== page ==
dijous, 6 d’octubre de 2011

Catalan National Teams

Citizens' Voice Series

Jordi Quintana
It is widely known that we Catalans have always been supportive of all kinds of sports, even though we can't compete in most international competitions to this day. What's most surprising is that Catalonia has always been one of the first countries to introduce and cultivate the practice of sports, even in the distant past, when all the available information used to come from newspapers and from far away places where people were beginning to practice funky sports.

Catalonia's love affair with all sports has a long tradition. In the early 20th century, Catalans began to create sports associations, way before Spaniards began to do so. Amongst these, we count some of the most popular sports nowadays, like tennis, soccer, and baseball. Catalonia even was one of the founding members of the Fédération Internationale de Rugby Amateur (FIRA), displaying a true interest in the practice of sports at a time when it did not have its current preeminence.

However, this desire for recognition, and the right to compete internationally, which countries like Spain, France, Germany, and even Scotland, England and the Faroe Islands have, is not recognized by the international organizations. They still deny us, mainly on political reasons, not on sports related grounds. It is true that if we had a government backing up the different associations, we would not need to find ways to participate on an individual basis.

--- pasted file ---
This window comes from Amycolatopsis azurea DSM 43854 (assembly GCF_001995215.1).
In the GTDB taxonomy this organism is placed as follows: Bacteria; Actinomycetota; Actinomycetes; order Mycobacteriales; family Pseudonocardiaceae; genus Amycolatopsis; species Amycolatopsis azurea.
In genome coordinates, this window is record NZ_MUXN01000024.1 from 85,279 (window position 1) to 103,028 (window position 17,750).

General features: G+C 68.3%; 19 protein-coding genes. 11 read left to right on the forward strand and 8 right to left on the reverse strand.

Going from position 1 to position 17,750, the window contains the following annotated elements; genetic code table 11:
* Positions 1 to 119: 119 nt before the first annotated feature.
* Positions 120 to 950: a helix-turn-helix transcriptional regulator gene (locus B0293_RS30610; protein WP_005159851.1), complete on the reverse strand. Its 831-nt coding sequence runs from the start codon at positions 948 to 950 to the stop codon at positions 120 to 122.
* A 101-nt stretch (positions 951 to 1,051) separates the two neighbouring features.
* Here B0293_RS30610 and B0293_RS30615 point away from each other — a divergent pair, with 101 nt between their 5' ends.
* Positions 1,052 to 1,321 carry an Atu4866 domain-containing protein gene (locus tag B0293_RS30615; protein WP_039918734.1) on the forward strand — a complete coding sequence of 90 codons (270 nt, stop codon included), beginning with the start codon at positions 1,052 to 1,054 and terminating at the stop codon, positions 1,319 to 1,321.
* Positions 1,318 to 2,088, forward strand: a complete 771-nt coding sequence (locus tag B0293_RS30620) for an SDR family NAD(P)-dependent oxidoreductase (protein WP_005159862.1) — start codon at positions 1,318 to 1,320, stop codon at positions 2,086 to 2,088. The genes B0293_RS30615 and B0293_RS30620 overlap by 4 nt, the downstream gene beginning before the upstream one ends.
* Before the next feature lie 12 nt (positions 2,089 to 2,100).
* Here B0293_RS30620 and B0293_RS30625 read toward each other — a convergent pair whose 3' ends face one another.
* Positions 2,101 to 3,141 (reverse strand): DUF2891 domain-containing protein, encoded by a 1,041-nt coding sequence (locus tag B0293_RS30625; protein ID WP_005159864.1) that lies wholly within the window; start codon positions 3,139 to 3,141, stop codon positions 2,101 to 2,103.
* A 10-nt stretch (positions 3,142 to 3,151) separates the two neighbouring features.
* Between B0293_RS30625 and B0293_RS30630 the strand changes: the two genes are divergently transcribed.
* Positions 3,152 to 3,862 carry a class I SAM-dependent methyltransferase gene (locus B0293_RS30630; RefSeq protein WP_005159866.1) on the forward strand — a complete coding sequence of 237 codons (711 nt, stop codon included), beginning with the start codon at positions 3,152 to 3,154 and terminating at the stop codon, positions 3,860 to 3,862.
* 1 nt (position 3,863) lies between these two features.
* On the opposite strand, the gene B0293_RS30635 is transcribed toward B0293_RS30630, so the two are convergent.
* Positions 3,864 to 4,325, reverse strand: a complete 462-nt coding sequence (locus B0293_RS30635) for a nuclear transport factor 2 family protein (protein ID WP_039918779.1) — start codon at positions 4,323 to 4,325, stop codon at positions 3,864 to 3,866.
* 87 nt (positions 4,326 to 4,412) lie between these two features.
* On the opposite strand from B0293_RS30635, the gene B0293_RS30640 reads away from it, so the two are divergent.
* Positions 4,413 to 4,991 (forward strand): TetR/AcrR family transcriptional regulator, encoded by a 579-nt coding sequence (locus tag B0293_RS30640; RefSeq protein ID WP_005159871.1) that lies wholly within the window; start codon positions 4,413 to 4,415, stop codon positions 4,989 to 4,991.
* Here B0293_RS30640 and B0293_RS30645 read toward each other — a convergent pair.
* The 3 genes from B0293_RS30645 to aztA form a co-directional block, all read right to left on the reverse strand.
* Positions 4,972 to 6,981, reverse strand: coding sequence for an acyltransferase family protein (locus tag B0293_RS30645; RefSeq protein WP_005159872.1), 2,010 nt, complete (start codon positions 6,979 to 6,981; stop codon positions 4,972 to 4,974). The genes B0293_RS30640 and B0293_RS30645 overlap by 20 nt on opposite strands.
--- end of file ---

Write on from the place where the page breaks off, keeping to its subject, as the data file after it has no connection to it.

Also, this desire is not just a selfish dream of a few self-proclaimed visionaries. Some twenty years ago, several associations working towards getting Catalan national teams (ADOCAssociació per a la Delegació Olímpica de Catalunya and Pro Seleccions catalanes) were able to gather half a million signatures in favor of Catalonia's participation in international competitions. This was at a time when the population in Catalonia was of six and a half million. Unfortunately, these efforts ended up amounting to nothing.

Catalonia has always looked for international recognition. This fact has never been put in question, not even at times when displaying Catalan symbols was plainly outlawed and punished. During Franco's dictatorship, Futbol Club Barcelona, where Messi, Iniesta and Xavi play nowadays, became the de facto representative of our national teams, mostly due to the countless encounters against eternal rival Real Madrid, which had become the regime's symbol. Although the first matches between these two teams lacked any political connotations, in time, the more they played together, the more their rivalry grew and they became estranged. This is how this enmity was created. An enmity between a team from the deep Spain, backed up by the dictatorship's establishment, and a team from the periphery, which did not only not go along with the regime's ideals, but which had become an outright rebellious team. It was thanks to this fact that Barça ended up being a symbol for a whole country, Catalonia.

At that point in history, right in the middle of a dictatorship, the Barça flag became a clear symbol of Catalonia. Displaying a Barça flag was equivalent to giving support to a repressed country. It was precisely during this time when Barça's president, Narcís de Carreras, coined the now legendary sentence: "Barça is more than a team." He said this in order to manifest that this team does not only serve its members, but a whole country.

Nowadays, this statement does not mean exactly the same. The contributions by FC Barcelona to international organizations have given the team a reputation for having great sensitivity towards charitable causes. People nowadays are allowed to display the Catalan flag in the stadiums with no consequences. However, we'd do well to remember that when the famous statement of "more than a team" is touted about at Camp Nou stadium, it's because behind this team there's a whole country that wants to go its own way.

Jordi Quintana.

Read other Citizens' Voice articles
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